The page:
Beginning with the left-most column of sources and continuing across to the right-most source for that row (ignore Residual sources), obtain the contribution for a source from a tier as follows:
    1. Identify the generalized factor for the current source: it is comprised of all factors in the source.
    2. Determine whether the generalized factor represents a fixed or random term.
      If it is fixed:
      The contribution is a quadratic form in the expected value for the response, written as q(G) where G is the generalized factor for the current source; the matrix of the quadratic form is the projection matrix for the current source. For brevity, just the first letters of G are given. The q-function is premultiplied by the canonical efficiency factor for the current source in the current row.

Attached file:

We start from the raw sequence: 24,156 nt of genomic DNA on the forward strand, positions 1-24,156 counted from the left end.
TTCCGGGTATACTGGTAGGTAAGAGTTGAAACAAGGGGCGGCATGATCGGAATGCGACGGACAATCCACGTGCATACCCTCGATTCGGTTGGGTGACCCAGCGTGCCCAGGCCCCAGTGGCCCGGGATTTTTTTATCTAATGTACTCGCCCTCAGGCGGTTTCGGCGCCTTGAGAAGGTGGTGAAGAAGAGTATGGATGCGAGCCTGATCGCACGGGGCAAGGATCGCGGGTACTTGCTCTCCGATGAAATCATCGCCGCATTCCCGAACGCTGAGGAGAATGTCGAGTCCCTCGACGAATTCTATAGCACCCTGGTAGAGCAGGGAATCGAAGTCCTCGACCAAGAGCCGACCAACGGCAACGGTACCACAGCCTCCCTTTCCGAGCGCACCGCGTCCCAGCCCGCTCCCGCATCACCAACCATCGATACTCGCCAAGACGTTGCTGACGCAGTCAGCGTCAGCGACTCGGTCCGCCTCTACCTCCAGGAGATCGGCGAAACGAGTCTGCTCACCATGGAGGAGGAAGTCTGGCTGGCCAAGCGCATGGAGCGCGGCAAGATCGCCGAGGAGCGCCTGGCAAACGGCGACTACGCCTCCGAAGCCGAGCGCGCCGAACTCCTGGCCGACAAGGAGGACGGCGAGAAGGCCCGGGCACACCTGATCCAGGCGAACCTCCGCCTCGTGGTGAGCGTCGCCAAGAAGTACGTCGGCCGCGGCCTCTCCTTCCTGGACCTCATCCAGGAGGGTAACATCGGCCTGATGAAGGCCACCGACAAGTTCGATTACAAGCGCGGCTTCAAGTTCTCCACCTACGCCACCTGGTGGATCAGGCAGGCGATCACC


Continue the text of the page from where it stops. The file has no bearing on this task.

If is it random:
      The contribution is the linear combination of the canonical components for the generalized factor for the current source and for all random terms that are a superset of the factors in this generalized factor. The coefficient of a canonical component for a random term, in the linear combination, is the replication of the generalized factor for the random term multiplied by the canonical efficiency factor for the current source in the current row.
    Form the expected mean square for the row:
    It is the sum of the contributions of its sources.

    The resulting table will be a skeleton analysis-of-variance table.